Published on: 16/01/2013
Systematic and reliable monitoring is a prerequisite for successful sanitation and hygiene programming. How progress is monitored, and who does the monitoring are both important factors which influence the success of Community-Led Total Sanitation (CLTS) and the ability to declare entire areas as ‘open defecation free’ (ODF). CLTS faces major challenges when it comes to monitoring—particularly around systems for defining, verifying, and validating areas as ODF. Systems are required for checking both access and use of sanitation services. Hygiene monitoring is also confronted by major complexities, as ensuring reliable data on hygiene behaviour is a notoriously complicated and costly endeavour. The task requires identifying appropriate (proxy) indicators that can feasibly be monitored over time and at scale.
There are also major challenges with monitoring for equity. Even though many programmes and governments commit to targeting the entire community when it comes to monitoring sanitation and hygiene services, the reality is that certain minority groups are left out or lag behind—i.e. in urban settings, including informal settlements, where those not serviced are not monitored. The lack of information on all users signifies the need for creating monitoring systems that target all potential end-users and their behaviours.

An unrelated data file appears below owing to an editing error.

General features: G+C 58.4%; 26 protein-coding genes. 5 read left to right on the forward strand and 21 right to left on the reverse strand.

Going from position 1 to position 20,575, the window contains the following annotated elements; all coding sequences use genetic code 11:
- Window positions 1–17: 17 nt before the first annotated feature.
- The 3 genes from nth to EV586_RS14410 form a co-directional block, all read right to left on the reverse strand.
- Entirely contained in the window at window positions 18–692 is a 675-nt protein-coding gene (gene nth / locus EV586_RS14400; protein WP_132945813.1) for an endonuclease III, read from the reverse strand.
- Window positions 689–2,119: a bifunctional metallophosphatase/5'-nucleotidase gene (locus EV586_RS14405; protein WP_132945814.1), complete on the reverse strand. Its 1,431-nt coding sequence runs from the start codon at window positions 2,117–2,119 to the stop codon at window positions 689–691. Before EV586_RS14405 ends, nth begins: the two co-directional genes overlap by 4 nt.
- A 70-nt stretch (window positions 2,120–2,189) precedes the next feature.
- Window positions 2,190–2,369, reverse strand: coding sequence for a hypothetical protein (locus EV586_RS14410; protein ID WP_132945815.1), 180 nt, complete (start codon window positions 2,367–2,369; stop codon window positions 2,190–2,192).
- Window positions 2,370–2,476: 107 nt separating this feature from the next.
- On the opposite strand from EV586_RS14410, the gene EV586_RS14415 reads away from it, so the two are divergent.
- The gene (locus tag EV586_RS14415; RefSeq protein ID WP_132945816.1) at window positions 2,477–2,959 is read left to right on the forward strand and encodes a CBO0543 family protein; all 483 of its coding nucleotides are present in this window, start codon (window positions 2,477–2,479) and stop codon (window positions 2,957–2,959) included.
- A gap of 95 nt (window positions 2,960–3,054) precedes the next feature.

Monitoring sanitation and hygiene services needs to be aligned between community, project/local level monitoring systems, and national systems for data-compilation. Different levels need to work together in order to ensure harmonisation and to facilitate planning and budget allocations. Topic 5 of the symposium will deal with monitoring issues faced by the hygiene and sanitation sub-sector. Case studies and larger multi-country analytical perspectives will be discussed and challenged in order to gain understanding of what works and where we are in terms of appropriately aligning systematic sanitation and monitoring approaches.